Officer Van Dyke, who is 40 and joined the Chicago police almost two decades ago, confronted Laquan, 17, along a darkened road on the city’s Southwest Side on Oct. 20, 2014. After a truck driver reported that evening that someone was breaking into vehicles in a parking lot, police officers followed Laquan, who was carrying a three-inch pocketknife and refused to stop when they told him to. The pursuit — with Laquan walking down the street and officers on foot and in squad cars behind him — ended when Officer Van Dyke arrived in a car, stepped out and shot him repeatedly, even after his body was crumpled on the street.
The jury deliberated for fewer than eight hours — a shorter period than some people had expected — and some jurors told reporters after the verdict was announced that two of them had at first leaned toward acquittal. The main debate though, the jurors said, was whether to convict Officer Van Dyke on first- or second-degree murder.
Officer Van Dyke had testified on his own behalf during the trial, saying that Laquan had given him a menacing look and angled the knife in his direction before he started shooting — actions that were not visible on the video, which jurors were shown again and again.
“He seemed scared on the stand,” said one man on the jury, who like other jurors did not give his name. “He was fumbling around trying to remember things exactly how they were, and his memories and the facts and other evidence didn’t line up.”
Prosecutors had charged Officer Van Dyke with first-degree murder, but Judge Vincent Gaughan also gave jurors the option of convicting him of second-degree murder, which carries a shorter prison term. Jurors were told to convict on second-degree murder if they decided that the shooting was unjustified but that Officer Van Dyke believed at the time that he was acting reasonably. Officer Van Dyke could face decades in prison when he is sentenced at a future hearing.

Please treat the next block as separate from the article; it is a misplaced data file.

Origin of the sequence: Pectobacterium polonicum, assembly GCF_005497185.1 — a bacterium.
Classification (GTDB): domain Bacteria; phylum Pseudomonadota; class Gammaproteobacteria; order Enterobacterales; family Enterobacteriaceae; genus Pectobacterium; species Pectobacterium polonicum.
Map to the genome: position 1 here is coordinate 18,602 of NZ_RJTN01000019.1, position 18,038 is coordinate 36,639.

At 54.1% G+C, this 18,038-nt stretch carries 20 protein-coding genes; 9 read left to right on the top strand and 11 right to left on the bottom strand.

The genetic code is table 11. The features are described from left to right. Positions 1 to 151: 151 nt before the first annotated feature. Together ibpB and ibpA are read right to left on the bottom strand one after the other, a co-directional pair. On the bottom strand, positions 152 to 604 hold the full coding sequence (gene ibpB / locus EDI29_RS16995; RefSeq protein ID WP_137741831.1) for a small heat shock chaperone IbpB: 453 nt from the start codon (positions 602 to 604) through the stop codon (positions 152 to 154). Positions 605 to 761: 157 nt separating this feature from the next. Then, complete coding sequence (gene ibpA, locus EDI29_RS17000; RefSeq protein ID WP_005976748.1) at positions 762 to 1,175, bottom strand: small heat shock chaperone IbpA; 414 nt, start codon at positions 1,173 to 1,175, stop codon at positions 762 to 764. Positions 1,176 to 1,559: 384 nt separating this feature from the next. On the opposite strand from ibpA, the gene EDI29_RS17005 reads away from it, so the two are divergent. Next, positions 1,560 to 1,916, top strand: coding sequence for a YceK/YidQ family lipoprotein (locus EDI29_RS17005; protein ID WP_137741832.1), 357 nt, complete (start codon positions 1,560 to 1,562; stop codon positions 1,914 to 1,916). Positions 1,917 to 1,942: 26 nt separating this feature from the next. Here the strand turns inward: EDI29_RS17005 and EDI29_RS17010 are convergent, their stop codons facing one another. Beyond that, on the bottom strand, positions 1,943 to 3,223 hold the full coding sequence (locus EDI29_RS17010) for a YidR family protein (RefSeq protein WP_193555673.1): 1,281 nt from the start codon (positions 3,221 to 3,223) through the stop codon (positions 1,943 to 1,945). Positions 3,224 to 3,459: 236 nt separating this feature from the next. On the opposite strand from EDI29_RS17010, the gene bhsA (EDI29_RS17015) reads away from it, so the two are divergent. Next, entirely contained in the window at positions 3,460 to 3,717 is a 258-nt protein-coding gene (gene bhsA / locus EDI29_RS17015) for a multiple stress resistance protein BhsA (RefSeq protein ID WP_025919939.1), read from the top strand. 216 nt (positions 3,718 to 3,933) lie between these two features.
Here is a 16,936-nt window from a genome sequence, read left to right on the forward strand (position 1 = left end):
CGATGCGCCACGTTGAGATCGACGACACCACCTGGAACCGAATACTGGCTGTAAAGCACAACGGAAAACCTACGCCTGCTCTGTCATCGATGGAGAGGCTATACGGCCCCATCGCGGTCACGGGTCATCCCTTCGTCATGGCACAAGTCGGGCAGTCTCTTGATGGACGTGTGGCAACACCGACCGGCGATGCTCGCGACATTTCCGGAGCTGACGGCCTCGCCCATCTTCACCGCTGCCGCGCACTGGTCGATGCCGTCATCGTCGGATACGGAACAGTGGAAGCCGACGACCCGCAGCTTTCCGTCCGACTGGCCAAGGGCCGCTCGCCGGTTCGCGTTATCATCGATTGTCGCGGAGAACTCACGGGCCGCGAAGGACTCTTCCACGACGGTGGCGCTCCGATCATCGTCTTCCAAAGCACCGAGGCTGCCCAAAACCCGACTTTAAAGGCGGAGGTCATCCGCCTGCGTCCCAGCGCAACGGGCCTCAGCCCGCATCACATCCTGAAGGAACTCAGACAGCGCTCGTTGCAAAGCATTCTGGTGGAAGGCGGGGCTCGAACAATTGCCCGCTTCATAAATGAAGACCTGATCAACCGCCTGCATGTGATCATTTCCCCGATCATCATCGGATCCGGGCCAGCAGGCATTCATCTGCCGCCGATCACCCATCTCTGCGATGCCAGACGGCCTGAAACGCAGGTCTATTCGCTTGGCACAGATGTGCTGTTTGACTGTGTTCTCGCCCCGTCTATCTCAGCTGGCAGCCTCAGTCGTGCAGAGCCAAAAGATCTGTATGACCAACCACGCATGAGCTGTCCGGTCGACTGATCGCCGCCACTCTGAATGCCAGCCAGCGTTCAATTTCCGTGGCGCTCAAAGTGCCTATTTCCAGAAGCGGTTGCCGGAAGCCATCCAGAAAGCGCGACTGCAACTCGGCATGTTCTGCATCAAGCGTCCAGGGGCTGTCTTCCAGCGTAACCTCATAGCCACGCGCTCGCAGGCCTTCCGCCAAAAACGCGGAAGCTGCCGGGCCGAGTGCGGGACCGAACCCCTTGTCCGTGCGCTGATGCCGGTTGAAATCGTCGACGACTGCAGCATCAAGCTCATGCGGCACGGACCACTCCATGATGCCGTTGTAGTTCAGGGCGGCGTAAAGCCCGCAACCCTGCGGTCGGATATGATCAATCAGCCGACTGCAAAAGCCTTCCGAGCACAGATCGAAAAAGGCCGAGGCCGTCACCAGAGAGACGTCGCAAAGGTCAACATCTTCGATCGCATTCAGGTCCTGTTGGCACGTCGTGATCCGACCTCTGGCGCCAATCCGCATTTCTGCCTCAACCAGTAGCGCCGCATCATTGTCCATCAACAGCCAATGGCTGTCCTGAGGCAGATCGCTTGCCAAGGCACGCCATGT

Along the streets of downtown Chicago on Friday evening, demonstrations that had been planned for weeks went forward, though some now felt more like celebrations than protests. At dusk, several hundred people marched through busy streets as the police blocked traffic to allow them to pass. Officers accompanied the demonstrators on foot and on bicycles.
The city had been on alert for days as the end of the case grew near, and many officials had drawn up plans for managing unrest in the case of an acquittal. City Hall developed a 150-page action plan, and police officers were ordered to work long shifts and cancel vacations. Schools issued alerts about safety. And some downtown businesses sent workers home early.
By evening, marchers were still moving through the streets, though their numbers were thinning. A Chicago deputy police chief, Kevin Ryan, said that a march involving several hundred protesters downtown had ended without any arrests. He said there had been no problems in other parts of the city.
William Calloway, a prominent Chicago activist who helped force the release of the shooting video three years ago, said he felt justice had been served. Nationally, even in the rare instances when officers are charged in deadly shootings, prosecutors often struggle to get convictions. He said the verdict proved to the city and the country that a white police officer can be held accountable for killing a black person. “It means everything,” Mr. Calloway said. “It means more than what words can explain.”
“To shoot someone down like that with no cause is first-degree murder,” said Rebecca Johnson, who walked near the front of the crowd. “So there’s anger. But there’s relief, too, that we at least got a murder conviction.”
Some people spoke more somberly, noting that no conviction, no march should fail to remember Laquan.
“As long as this trial was going on, our family felt like we had never gotten closure,” said the Rev. Marvin Hunter, Laquan’s great-uncle, who was speaking at the Chicago church where the teenager’s funeral had been held. “And now we can go home tonight and sleep knowing that Laquan is at peace.”